Hard Brexit is politically an Extinction Level Event for anyone who touches it. UKIP have already gone. The Tories are next.

    How much would Labour give the EU of taxpayers money to stay in a single market when that isn't on offer?
    I’ve got a post on Facebook... from Campaign to Remain, so could be a bit over the top..... to the effect that the final ‘divorce bill’ will not actually be revealed to the public. It’s source is, apparently, The Times.

    I really, really wish we could get on with ‘real stuff’, about social care, improving productivity and so on.
    Because only middle class liberal concerns matter, eh?
    I suppose the government could offer free Union Jack tattoos
  • TGOHFTGOHF Posts: 16,291
    Sandpit said:

    So let me get this right. We can't start to talk about a free trade deal until we agree on no hard border, but we can't agree on no hard border until we have a free trade deal.

    And any border on the Irish side is the fault of the British.
    ROI backing for Germany during WWII was the fault of the British too no doubt...


  • MortimerMortimer Posts: 8,494
    Roger said:

    Mortimer said:

    Mortimer said:

    I've talked about the perils of the intra-irish border since the idea of WTO started giving Tory ministers a massive erection. ROI will veto further negotiations if the UK head towards requiring a hard border. Arlene's DUKIP will veto any kind of special status for NornIron (we're special already so we are).And the UK economy will crash if talks stop forcing the hardest of no deal Brexits.

    Someone needs to blink. No-one can afford to politically. So the talks next month will be brief, UK industry will pull it's war book off the shelves, and we'll see how opinion changes as industry starts to dismember the economy during 2018.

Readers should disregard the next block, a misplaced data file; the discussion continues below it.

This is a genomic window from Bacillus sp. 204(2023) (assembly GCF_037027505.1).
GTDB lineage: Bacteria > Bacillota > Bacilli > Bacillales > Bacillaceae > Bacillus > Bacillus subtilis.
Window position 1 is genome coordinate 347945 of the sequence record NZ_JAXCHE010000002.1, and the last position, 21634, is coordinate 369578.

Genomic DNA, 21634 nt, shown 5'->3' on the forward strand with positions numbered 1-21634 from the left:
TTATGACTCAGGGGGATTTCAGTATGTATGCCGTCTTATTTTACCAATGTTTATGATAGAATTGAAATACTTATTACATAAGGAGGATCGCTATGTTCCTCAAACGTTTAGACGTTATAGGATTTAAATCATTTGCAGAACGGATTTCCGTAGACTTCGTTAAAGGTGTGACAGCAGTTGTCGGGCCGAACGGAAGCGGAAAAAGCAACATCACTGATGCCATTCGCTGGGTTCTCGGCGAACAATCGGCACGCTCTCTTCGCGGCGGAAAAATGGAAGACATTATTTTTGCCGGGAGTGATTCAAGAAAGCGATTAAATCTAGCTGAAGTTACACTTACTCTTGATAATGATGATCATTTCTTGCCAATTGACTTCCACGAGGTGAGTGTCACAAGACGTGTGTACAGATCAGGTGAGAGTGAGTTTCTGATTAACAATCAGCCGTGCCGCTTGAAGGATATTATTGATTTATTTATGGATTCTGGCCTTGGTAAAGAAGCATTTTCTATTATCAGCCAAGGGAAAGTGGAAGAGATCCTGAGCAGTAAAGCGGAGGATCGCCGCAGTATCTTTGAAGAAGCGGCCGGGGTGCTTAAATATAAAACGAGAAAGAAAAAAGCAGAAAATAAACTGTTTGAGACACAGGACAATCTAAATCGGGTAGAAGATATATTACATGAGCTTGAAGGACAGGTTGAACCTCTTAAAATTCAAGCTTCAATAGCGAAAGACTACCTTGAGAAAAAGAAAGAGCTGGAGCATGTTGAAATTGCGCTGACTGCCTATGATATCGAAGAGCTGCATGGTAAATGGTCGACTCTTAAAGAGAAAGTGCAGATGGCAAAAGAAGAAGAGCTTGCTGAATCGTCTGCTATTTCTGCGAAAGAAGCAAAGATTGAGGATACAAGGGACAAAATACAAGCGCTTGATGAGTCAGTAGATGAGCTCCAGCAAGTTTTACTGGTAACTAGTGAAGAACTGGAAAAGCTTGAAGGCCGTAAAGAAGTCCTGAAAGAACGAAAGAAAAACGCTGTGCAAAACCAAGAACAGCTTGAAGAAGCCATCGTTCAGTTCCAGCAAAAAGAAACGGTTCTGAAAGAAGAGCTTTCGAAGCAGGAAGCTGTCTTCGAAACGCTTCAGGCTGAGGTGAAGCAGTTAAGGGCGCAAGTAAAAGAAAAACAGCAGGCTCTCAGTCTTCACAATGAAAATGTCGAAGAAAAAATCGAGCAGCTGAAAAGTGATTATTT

Our wazzock government and their supporters will insist it's everyone else's fault. But when Honda announce that the current Civic will be the last car built at Swindon, or BMW announce big investment over at the Nedcar factory to take work off Cowley they will spell out clearly and factually why TWO makes industry in this country economically uncompetitive. '52/48 for "leave the European Union" = 100% for leaving absolutely everything else that's not the EU won't survive. And as the Tories will have wedded themselves to it they won't survive either.

    Hard Brexit is politically an Extinction Level Event for anyone who touches it. UKIP have already gone. The Tories are next.

    How much would Labour give the EU of taxpayers money to stay in a single market when that isn't on offer?
    I’ve got a post on Facebook... from Campaign to Remain, so could be a bit over the top..... to the effect that the final ‘divorce bill’ will not actually be revealed to the public. It’s source is, apparently, The Times.

    I really, really wish we could get on with ‘real stuff’, about social care, improving productivity and so on.
    Because only middle class liberal concerns matter, eh?
    I suppose the government could offer free Union Jack tattoos
    If people didn't sneer at the drawbacks of immigration then they might not have lost to a bus...
  • OldKingColeOldKingCole Posts: 9,540
    edited November 26
    Mortimer said:

    Mortimer said:

    I've talked about the perils of the intra-irish border since the idea of WTO started giving Tory ministers a massive erection. ROI will veto further negotiations if the UK head towards requiring a hard border. Arlene's DUKIP will veto any kind of special status for NornIron (we're special already so we are).And the UK economy will crash if talks stop forcing the hardest of no deal Brexits.